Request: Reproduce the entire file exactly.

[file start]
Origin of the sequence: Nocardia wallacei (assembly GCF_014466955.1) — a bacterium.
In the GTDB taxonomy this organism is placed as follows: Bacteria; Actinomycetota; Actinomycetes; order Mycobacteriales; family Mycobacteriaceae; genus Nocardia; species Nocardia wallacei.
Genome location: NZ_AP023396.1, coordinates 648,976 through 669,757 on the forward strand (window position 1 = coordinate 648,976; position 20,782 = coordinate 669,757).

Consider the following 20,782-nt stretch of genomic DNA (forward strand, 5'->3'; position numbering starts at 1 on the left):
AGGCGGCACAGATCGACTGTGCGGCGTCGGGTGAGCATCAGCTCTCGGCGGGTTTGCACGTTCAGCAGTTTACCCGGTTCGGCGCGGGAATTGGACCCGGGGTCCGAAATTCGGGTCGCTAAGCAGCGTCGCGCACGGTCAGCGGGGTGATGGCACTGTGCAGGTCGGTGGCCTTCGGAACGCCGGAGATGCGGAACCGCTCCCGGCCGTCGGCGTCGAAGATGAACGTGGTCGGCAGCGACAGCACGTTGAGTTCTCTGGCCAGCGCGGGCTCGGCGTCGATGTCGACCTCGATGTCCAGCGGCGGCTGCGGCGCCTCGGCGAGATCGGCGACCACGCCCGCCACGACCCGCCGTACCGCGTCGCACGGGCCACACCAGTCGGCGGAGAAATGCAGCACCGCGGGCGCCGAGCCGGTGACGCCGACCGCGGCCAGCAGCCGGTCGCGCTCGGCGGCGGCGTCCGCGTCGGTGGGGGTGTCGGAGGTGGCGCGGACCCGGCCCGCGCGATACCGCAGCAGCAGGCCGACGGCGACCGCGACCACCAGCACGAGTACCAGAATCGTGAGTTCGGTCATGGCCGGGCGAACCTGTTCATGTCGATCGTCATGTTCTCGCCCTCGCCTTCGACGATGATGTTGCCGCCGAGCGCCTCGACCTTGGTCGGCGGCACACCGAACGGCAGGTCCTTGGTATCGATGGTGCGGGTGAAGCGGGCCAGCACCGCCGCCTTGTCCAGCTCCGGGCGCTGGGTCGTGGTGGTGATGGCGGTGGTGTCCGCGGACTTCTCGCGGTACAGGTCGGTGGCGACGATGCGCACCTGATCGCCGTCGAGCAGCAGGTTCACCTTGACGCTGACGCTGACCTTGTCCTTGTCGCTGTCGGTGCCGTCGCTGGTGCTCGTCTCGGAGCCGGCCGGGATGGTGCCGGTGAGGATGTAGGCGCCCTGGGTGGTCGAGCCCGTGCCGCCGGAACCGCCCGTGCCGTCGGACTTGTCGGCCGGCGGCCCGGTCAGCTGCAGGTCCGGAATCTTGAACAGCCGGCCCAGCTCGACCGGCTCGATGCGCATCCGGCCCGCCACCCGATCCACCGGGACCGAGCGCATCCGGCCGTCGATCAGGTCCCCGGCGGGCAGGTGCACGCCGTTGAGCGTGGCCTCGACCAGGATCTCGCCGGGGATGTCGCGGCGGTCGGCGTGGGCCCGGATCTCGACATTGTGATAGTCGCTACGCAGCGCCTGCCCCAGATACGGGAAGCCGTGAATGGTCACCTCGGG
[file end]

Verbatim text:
Origin of the sequence: Nocardia wallacei (assembly GCF_014466955.1) — a bacterium.
In the GTDB taxonomy this organism is placed as follows: Bacteria; Actinomycetota; Actinomycetes; order Mycobacteriales; family Mycobacteriaceae; genus Nocardia; species Nocardia wallacei.
Genome location: NZ_AP023396.1, coordinates 648,976 through 669,757 on the forward strand (window position 1 = coordinate 648,976; position 20,782 = coordinate 669,757).

Consider the following 20,782-nt stretch of genomic DNA (forward strand, 5'->3'; position numbering starts at 1 on the left):
AGGCGGCACAGATCGACTGTGCGGCGTCGGGTGAGCATCAGCTCTCGGCGGGTTTGCACGTTCAGCAGTTTACCCGGTTCGGCGCGGGAATTGGACCCGGGGTCCGAAATTCGGGTCGCTAAGCAGCGTCGCGCACGGTCAGCGGGGTGATGGCACTGTGCAGGTCGGTGGCCTTCGGAACGCCGGAGATGCGGAACCGCTCCCGGCCGTCGGCGTCGAAGATGAACGTGGTCGGCAGCGACAGCACGTTGAGTTCTCTGGCCAGCGCGGGCTCGGCGTCGATGTCGACCTCGATGTCCAGCGGCGGCTGCGGCGCCTCGGCGAGATCGGCGACCACGCCCGCCACGACCCGCCGTACCGCGTCGCACGGGCCACACCAGTCGGCGGAGAAATGCAGCACCGCGGGCGCCGAGCCGGTGACGCCGACCGCGGCCAGCAGCCGGTCGCGCTCGGCGGCGGCGTCCGCGTCGGTGGGGGTGTCGGAGGTGGCGCGGACCCGGCCCGCGCGATACCGCAGCAGCAGGCCGACGGCGACCGCGACCACCAGCACGAGTACCAGAATCGTGAGTTCGGTCATGGCCGGGCGAACCTGTTCATGTCGATCGTCATGTTCTCGCCCTCGCCTTCGACGATGATGTTGCCGCCGAGCGCCTCGACCTTGGTCGGCGGCACACCGAACGGCAGGTCCTTGGTATCGATGGTGCGGGTGAAGCGGGCCAGCACCGCCGCCTTGTCCAGCTCCGGGCGCTGGGTCGTGGTGGTGATGGCGGTGGTGTCCGCGGACTTCTCGCGGTACAGGTCGGTGGCGACGATGCGCACCTGATCGCCGTCGAGCAGCAGGTTCACCTTGACGCTGACGCTGACCTTGTCCTTGTCGCTGTCGGTGCCGTCGCTGGTGCTCGTCTCGGAGCCGGCCGGGATGGTGCCGGTGAGGATGTAGGCGCCCTGGGTGGTCGAGCCCGTGCCGCCGGAACCGCCCGTGCCGTCGGACTTGTCGGCCGGCGGCCCGGTCAGCTGCAGGTCCGGAATCTTGAACAGCCGGCCCAGCTCGACCGGCTCGATGCGCATCCGGCCCGCCACCCGATCCACCGGGACCGAGCGCATCCGGCCGTCGATCAGGTCCCCGGCGGGCAGGTGCACGCCGTTGAGCGTGGCCTCGACCAGGATCTCGCCGGGGATGTCGCGGCGGTCGGCGTGGGCCCGGATCTCGACATTGTGATAGTCGCTACGCAGCGCCTGCCCCAGATACGGGAAGCCGTGAATGGTCACCTCGGG